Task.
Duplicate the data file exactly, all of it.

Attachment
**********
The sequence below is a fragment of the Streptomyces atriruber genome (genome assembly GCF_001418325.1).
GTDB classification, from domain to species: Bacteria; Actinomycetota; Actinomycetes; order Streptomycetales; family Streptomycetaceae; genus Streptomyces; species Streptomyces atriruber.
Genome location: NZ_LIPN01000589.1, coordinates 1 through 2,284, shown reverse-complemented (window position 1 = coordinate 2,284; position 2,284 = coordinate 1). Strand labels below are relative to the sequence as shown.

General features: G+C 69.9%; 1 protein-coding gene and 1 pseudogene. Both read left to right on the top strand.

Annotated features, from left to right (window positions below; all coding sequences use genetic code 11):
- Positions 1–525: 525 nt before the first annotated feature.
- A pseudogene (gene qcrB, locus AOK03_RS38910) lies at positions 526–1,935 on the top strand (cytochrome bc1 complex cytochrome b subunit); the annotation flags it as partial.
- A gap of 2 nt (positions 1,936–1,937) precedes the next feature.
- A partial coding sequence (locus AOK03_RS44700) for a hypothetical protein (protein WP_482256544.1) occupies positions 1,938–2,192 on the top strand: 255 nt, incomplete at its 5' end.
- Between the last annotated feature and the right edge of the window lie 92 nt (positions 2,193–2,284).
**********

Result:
The sequence below is a fragment of the Streptomyces atriruber genome (genome assembly GCF_001418325.1).
GTDB classification, from domain to species: Bacteria; Actinomycetota; Actinomycetes; order Streptomycetales; family Streptomycetaceae; genus Streptomyces; species Streptomyces atriruber.
Genome location: NZ_LIPN01000589.1, coordinates 1 through 2,284, shown reverse-complemented (window position 1 = coordinate 2,284; position 2,284 = coordinate 1). Strand labels below are relative to the sequence as shown.

General features: G+C 69.9%; 1 protein-coding gene and 1 pseudogene. Both read left to right on the top strand.

Annotated features, from left to right (window positions below; all coding sequences use genetic code 11):
- Positions 1–525: 525 nt before the first annotated feature.
- A pseudogene (gene qcrB, locus AOK03_RS38910) lies at positions 526–1,935 on the top strand (cytochrome bc1 complex cytochrome b subunit); the annotation flags it as partial.
- A gap of 2 nt (positions 1,936–1,937) precedes the next feature.
- A partial coding sequence (locus AOK03_RS44700) for a hypothetical protein (protein WP_482256544.1) occupies positions 1,938–2,192 on the top strand: 255 nt, incomplete at its 5' end.
- Between the last annotated feature and the right edge of the window lie 92 nt (positions 2,193–2,284).